Reflections on the Day the Towers Fell
For days after fighter jets were scrambled up the Potomac River, and after the reality of the tragedy had set in, the cracked portrait window of Lt. Col. Bollwahn's office bore the sole, visible memory of the 9/11 tragedy at The Salvation Army's national headquarters.
As many were reporting to work that Tuesday morning, their radio stations had begun relaying the horrific news: a commercial airliner had hit one of the twin towers in New York; then a second into the other. In disbelief, many Salvation Army national headquarters employees huddled around televisions watching the story unfold; the thick silence peppered with the sonic booms of jets and the whirring of sirens as emergency vehicles zoomed past their Alexandria, Virginia, location.
And then, as another jet plowed into the side of the Pentagon, their silent shock was replaced with palpable fear and concern. They could hear the impact and sense the nearing danger.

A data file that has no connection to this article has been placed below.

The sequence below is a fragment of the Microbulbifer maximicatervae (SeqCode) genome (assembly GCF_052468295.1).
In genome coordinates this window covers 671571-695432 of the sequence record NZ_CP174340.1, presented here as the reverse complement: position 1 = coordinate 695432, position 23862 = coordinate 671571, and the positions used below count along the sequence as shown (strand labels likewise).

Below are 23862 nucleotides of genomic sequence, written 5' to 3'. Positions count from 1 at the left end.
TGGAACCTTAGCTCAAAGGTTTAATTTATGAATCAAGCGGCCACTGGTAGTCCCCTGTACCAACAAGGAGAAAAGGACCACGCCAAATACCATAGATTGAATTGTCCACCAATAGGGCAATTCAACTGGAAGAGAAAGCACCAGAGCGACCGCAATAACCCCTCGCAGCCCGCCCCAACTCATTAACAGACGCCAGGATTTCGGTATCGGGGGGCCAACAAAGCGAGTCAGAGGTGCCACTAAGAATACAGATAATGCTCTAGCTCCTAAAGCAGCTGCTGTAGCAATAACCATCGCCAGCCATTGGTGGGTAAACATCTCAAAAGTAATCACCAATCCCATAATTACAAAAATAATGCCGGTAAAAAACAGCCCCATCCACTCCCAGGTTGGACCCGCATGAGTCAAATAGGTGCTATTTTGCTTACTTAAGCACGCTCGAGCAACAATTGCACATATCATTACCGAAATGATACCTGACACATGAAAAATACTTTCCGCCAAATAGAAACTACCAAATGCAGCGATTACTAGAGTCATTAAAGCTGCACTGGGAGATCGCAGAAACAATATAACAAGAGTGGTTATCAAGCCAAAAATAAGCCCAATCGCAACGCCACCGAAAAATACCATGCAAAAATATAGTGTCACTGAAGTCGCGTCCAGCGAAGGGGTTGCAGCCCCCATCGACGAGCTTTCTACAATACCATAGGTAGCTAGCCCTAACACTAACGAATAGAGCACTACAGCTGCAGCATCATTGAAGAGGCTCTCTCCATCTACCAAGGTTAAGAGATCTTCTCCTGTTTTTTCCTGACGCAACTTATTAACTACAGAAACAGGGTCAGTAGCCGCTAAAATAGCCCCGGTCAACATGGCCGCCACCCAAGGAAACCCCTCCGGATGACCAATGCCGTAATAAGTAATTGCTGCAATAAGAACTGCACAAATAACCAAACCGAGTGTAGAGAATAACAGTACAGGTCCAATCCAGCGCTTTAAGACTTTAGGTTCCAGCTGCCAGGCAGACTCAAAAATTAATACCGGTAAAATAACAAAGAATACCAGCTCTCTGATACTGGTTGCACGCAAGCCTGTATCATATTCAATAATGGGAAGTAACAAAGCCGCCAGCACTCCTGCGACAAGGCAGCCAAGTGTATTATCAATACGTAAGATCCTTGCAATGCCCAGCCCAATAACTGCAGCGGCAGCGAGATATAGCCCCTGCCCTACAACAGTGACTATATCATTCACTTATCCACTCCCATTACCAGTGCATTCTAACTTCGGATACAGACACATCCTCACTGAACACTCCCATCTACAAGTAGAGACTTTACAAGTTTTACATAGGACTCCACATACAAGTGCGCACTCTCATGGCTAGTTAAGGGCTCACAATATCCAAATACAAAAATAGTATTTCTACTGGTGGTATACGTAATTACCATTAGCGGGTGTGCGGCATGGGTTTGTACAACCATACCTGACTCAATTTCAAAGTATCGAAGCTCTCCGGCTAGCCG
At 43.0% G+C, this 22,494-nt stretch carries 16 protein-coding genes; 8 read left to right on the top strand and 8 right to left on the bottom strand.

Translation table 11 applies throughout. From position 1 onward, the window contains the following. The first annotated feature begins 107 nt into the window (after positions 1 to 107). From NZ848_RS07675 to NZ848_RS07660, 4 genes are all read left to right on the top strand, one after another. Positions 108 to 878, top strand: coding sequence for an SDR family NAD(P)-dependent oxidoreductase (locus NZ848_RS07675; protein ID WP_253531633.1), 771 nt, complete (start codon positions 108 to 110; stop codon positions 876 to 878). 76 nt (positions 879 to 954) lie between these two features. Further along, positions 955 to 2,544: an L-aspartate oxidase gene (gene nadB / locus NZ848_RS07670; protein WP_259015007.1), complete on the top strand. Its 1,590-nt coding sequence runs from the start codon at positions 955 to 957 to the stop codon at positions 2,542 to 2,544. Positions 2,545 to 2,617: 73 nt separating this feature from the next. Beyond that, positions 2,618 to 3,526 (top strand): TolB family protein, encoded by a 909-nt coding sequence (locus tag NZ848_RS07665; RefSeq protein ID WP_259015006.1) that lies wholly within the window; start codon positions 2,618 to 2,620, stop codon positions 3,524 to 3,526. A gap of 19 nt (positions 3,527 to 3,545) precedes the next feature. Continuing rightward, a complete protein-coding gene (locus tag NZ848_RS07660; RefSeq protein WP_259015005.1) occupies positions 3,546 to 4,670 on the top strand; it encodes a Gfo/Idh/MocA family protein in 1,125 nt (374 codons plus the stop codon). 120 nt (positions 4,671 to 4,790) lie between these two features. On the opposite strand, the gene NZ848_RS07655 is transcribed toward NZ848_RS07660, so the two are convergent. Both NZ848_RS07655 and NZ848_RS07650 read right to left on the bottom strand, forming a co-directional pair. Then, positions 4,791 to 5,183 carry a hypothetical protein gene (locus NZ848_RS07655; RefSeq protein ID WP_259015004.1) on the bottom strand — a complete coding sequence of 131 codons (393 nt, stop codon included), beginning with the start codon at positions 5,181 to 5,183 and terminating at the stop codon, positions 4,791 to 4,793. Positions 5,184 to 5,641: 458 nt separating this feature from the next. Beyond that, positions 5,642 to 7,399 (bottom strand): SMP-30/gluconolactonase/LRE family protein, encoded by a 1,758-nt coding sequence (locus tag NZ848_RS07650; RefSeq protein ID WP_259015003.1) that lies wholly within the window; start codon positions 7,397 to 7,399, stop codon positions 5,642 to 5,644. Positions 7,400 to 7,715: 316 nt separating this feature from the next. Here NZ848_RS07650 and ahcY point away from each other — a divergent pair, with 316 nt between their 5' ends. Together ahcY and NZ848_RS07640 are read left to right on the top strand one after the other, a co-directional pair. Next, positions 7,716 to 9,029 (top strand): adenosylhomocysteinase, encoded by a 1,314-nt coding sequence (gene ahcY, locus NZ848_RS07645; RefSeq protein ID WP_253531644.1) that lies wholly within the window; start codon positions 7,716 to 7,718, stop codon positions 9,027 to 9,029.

While many in the nation, and indeed the world became immobilized as details of the disaster began to be pieced together, The Salvation Army was already at work.
The Salvation Army was the first relief agency to reach Ground Zero, reporting within a half-hour of the first plane crash at the World Trade Center site.
Major Evelyn Chavez was one of Army's many officers to serve at Ground Zero. She made the trip from San Francisco, California, to relieve the first shift of first responders who had been at the site since the planes hit. Her tour began in late November. She worked the midnight shift for weeks and kept a journal of the experience.
The workers, NYPD, FDNY are all looking tenuously at the "new shift". They are so amazed that we would come so far to help. I'm amazed at their stamina and sense of purpose. To stand at the edge of ground zero is indescribable. The television really minimizes and miniaturizes what is really here. It's like when you look at the Grand Canyon and it is bigger than life. So is this, except it's death. There are thousands of stories. When the rain started it got cold and wet. I went to the edge of the site to hand out ponchos. I never get used to the way our "little red shield" allows entrance to places. It is the symbol of acceptance. I go through 7 police check points to get into ground zero. They see the shield and wave me on. It is truly a symbol blessed by God.